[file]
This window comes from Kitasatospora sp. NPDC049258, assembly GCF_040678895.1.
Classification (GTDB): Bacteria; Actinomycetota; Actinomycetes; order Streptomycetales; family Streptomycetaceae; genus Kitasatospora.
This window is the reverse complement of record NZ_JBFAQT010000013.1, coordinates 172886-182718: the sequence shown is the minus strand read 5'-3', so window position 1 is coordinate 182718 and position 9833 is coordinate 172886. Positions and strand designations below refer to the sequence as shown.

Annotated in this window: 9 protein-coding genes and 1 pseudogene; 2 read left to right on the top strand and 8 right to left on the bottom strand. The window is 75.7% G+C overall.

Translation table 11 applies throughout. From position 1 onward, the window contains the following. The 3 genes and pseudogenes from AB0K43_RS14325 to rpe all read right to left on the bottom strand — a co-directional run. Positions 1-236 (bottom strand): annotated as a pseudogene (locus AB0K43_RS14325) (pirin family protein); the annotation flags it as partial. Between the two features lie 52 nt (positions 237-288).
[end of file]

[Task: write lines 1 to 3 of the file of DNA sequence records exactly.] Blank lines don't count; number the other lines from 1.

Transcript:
This window comes from Kitasatospora sp. NPDC049258, assembly GCF_040678895.1.
Classification (GTDB): Bacteria; Actinomycetota; Actinomycetes; order Streptomycetales; family Streptomycetaceae; genus Kitasatospora.
This window is the reverse complement of record NZ_JBFAQT010000013.1, coordinates 172886-182718: the sequence shown is the minus strand read 5'-3', so window position 1 is coordinate 182718 and position 9833 is coordinate 172886. Positions and strand designations below refer to the sequence as shown.